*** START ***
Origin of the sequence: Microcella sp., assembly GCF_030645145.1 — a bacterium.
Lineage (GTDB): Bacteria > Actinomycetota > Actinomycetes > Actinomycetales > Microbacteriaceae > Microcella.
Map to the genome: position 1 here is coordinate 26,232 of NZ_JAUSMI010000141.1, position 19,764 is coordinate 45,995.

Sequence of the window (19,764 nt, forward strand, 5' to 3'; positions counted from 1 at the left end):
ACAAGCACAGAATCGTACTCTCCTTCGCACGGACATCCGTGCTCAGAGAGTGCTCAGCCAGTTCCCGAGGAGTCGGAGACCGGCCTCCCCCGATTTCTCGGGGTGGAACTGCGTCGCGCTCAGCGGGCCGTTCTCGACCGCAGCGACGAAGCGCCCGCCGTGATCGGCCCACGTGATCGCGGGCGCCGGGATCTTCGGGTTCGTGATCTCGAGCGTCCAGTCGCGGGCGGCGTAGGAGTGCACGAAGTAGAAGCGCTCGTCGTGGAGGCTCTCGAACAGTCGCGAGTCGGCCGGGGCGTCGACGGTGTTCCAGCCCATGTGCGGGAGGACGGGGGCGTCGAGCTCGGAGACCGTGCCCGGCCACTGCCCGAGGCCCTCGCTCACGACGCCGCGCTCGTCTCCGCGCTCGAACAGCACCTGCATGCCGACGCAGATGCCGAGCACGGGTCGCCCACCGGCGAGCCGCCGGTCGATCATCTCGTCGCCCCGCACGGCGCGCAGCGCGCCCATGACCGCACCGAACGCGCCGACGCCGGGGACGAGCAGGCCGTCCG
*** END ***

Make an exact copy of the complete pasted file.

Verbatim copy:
Origin of the sequence: Microcella sp., assembly GCF_030645145.1 — a bacterium.
Lineage (GTDB): Bacteria > Actinomycetota > Actinomycetes > Actinomycetales > Microbacteriaceae > Microcella.
Map to the genome: position 1 here is coordinate 26,232 of NZ_JAUSMI010000141.1, position 19,764 is coordinate 45,995.

Sequence of the window (19,764 nt, forward strand, 5' to 3'; positions counted from 1 at the left end):
ACAAGCACAGAATCGTACTCTCCTTCGCACGGACATCCGTGCTCAGAGAGTGCTCAGCCAGTTCCCGAGGAGTCGGAGACCGGCCTCCCCCGATTTCTCGGGGTGGAACTGCGTCGCGCTCAGCGGGCCGTTCTCGACCGCAGCGACGAAGCGCCCGCCGTGATCGGCCCACGTGATCGCGGGCGCCGGGATCTTCGGGTTCGTGATCTCGAGCGTCCAGTCGCGGGCGGCGTAGGAGTGCACGAAGTAGAAGCGCTCGTCGTGGAGGCTCTCGAACAGTCGCGAGTCGGCCGGGGCGTCGACGGTGTTCCAGCCCATGTGCGGGAGGACGGGGGCGTCGAGCTCGGAGACCGTGCCCGGCCACTGCCCGAGGCCCTCGCTCACGACGCCGCGCTCGTCTCCGCGCTCGAACAGCACCTGCATGCCGACGCAGATGCCGAGCACGGGTCGCCCACCGGCGAGCCGCCGGTCGATCATCTCGTCGCCCCGCACGGCGCGCAGCGCGCCCATGACCGCACCGAACGCGCCGACGCCGGGGACGAGCAGGCCGTCCG